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I don't want to be sleeping in a tent on the ground. LOL
I know the feeling I can do it on occasion but even with sleep mats its hell on the back, the older I get the harder it gets though Holden's Scout leader is in his 70's and does it all the time. Makes the Dads feel like whimps :lol:. At yesterday's meeting another member Q gave me the copy of Toyota Owners with the RTT review I'm gonna look it over my Prisnu rack is ordered.
 

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Roof top tents only seem like a good idea if you travel in areas without wooded trails to me. I would always be concerned with damaging my expensive tent on low limbs or trees during off camber section. How much more comfortable can it be than a Coleman tent and air mattress?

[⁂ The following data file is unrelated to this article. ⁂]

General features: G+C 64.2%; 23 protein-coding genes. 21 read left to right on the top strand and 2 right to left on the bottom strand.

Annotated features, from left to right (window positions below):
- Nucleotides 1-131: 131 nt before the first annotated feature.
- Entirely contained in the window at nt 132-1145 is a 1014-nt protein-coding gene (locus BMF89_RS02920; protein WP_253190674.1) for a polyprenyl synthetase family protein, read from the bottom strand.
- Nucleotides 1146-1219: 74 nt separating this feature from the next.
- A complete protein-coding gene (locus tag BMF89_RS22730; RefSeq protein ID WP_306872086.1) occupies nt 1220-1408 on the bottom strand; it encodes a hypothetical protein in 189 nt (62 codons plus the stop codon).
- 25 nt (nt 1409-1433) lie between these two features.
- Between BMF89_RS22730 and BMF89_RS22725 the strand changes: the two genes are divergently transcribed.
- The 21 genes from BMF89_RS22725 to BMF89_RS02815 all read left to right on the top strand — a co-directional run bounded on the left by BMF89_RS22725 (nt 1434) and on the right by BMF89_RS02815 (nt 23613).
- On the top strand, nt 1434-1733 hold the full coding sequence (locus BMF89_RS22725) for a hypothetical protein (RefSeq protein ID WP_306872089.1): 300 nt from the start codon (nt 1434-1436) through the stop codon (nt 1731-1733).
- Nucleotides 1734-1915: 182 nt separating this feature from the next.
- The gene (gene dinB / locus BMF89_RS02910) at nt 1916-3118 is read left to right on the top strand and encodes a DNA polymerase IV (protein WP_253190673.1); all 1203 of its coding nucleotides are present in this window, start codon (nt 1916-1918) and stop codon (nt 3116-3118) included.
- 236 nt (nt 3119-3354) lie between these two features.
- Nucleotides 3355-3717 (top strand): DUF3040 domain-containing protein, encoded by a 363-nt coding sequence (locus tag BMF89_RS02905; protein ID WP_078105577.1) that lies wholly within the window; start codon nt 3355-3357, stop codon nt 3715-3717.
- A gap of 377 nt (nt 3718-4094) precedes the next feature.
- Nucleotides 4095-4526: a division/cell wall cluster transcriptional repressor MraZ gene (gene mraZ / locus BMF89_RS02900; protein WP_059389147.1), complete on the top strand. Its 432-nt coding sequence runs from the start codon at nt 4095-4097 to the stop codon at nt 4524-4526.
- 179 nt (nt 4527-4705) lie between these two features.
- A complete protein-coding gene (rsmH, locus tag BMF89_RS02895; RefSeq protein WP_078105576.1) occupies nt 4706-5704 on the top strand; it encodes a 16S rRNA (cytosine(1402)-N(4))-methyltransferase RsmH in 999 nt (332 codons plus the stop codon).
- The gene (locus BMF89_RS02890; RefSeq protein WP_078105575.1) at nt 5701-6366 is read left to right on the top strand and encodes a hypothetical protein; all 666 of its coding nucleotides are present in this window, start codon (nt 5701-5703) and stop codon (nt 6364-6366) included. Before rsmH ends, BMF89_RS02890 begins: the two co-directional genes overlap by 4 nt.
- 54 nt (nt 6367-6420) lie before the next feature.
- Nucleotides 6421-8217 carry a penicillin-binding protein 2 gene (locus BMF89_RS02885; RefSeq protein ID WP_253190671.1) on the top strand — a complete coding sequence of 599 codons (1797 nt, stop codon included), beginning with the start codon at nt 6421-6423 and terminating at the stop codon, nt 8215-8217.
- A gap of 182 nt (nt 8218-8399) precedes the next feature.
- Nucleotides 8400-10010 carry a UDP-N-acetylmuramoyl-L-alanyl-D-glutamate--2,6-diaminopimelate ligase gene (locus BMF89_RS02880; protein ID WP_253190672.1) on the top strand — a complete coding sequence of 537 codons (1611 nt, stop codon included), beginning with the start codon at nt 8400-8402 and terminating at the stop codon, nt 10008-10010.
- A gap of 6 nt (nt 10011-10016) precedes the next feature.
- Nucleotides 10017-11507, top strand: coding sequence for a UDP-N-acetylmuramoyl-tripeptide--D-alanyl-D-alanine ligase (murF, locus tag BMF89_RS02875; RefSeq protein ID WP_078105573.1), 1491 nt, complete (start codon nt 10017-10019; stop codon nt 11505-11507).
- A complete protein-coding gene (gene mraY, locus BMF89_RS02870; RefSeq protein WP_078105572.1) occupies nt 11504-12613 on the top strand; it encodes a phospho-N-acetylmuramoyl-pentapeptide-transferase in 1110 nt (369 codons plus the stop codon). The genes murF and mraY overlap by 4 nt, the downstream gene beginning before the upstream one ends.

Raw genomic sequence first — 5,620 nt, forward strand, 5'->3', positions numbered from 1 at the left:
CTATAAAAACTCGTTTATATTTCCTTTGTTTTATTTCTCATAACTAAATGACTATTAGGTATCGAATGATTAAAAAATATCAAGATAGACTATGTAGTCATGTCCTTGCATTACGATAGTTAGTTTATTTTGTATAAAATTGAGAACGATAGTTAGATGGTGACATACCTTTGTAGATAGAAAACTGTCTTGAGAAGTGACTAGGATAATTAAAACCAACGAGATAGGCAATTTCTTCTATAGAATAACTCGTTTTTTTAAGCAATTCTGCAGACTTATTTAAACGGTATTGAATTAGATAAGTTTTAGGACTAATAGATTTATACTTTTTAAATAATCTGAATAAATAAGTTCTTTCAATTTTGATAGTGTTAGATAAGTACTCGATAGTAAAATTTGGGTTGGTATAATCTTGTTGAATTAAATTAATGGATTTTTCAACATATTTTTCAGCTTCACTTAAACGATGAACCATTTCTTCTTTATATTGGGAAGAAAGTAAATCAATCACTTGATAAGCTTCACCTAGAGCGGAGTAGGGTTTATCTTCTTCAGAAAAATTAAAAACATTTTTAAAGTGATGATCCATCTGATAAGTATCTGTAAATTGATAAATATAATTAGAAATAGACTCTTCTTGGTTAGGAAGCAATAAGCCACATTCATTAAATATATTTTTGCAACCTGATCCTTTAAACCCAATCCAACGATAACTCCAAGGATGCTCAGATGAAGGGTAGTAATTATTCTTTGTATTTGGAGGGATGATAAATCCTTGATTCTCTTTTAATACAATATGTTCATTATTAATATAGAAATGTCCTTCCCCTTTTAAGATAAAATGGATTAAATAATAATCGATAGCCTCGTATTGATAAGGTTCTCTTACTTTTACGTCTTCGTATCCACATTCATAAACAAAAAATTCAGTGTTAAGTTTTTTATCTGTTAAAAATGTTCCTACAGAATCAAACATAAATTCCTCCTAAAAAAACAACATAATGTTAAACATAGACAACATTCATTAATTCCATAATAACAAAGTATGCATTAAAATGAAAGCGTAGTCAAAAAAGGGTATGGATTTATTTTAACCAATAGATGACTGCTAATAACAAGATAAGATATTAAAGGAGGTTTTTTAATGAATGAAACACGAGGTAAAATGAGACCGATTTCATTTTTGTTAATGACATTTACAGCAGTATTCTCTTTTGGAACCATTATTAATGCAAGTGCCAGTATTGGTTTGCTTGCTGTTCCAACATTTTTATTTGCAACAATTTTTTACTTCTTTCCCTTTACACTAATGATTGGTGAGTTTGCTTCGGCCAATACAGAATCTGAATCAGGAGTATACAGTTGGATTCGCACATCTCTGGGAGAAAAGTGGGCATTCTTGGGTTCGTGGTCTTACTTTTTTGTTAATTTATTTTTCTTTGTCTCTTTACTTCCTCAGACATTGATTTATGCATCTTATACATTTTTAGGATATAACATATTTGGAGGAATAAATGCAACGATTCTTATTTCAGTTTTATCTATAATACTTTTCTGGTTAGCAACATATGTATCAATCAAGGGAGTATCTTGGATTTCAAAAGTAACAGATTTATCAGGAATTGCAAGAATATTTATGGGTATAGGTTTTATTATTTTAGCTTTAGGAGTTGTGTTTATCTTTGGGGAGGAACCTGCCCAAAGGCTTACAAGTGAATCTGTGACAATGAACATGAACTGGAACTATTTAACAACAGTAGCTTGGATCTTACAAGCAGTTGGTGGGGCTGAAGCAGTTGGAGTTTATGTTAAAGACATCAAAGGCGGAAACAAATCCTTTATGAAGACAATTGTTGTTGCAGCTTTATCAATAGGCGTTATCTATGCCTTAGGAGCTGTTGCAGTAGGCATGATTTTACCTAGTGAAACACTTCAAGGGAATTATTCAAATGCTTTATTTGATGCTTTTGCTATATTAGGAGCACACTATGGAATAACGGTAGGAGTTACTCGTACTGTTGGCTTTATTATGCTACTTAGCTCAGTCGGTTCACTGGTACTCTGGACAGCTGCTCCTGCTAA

Not bashing just discussing and wandering the true benefits of a tent that expensive from a guy with no experience with RTT's.
Agree John definitely don't like the idea of running heavily wooded trails with limbs whacking your tents all the way through but I have to say Cody and Will's held up well on the High Water Mark trail last spring. I've seen some those overlanding series use them as well and seem to hold up to daily abuses of the trails and setting up every night. The advantages from my point of view.